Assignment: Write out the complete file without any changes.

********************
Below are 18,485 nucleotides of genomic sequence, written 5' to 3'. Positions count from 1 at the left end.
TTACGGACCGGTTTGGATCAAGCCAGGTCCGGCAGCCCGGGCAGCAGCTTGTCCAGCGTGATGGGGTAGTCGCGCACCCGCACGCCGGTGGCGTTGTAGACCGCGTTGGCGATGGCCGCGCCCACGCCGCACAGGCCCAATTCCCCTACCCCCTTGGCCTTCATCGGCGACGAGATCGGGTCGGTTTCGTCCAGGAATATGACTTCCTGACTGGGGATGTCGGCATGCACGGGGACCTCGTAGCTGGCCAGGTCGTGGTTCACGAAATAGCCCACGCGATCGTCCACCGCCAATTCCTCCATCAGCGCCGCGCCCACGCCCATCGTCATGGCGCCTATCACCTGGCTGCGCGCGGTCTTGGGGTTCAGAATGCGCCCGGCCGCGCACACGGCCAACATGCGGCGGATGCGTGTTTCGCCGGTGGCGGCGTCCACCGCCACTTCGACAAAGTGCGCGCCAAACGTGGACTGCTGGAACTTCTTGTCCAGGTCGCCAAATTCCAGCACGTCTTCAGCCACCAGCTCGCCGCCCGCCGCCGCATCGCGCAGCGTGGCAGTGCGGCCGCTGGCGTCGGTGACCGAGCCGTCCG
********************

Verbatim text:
Below are 18,485 nucleotides of genomic sequence, written 5' to 3'. Positions count from 1 at the left end.
TTACGGACCGGTTTGGATCAAGCCAGGTCCGGCAGCCCGGGCAGCAGCTTGTCCAGCGTGATGGGGTAGTCGCGCACCCGCACGCCGGTGGCGTTGTAGACCGCGTTGGCGATGGCCGCGCCCACGCCGCACAGGCCCAATTCCCCTACCCCCTTGGCCTTCATCGGCGACGAGATCGGGTCGGTTTCGTCCAGGAATATGACTTCCTGACTGGGGATGTCGGCATGCACGGGGACCTCGTAGCTGGCCAGGTCGTGGTTCACGAAATAGCCCACGCGATCGTCCACCGCCAATTCCTCCATCAGCGCCGCGCCCACGCCCATCGTCATGGCGCCTATCACCTGGCTGCGCGCGGTCTTGGGGTTCAGAATGCGCCCGGCCGCGCACACGGCCAACATGCGGCGGATGCGTGTTTCGCCGGTGGCGGCGTCCACCGCCACTTCGACAAAGTGCGCGCCAAACGTGGACTGCTGGAACTTCTTGTCCAGGTCGCCAAATTCCAGCACGTCTTCAGCCACCAGCTCGCCGCCCGCCGCCGCATCGCGCAGCGTGGCAGTGCGGCCGCTGGCGTCGGTGACCGAGCCGTCCG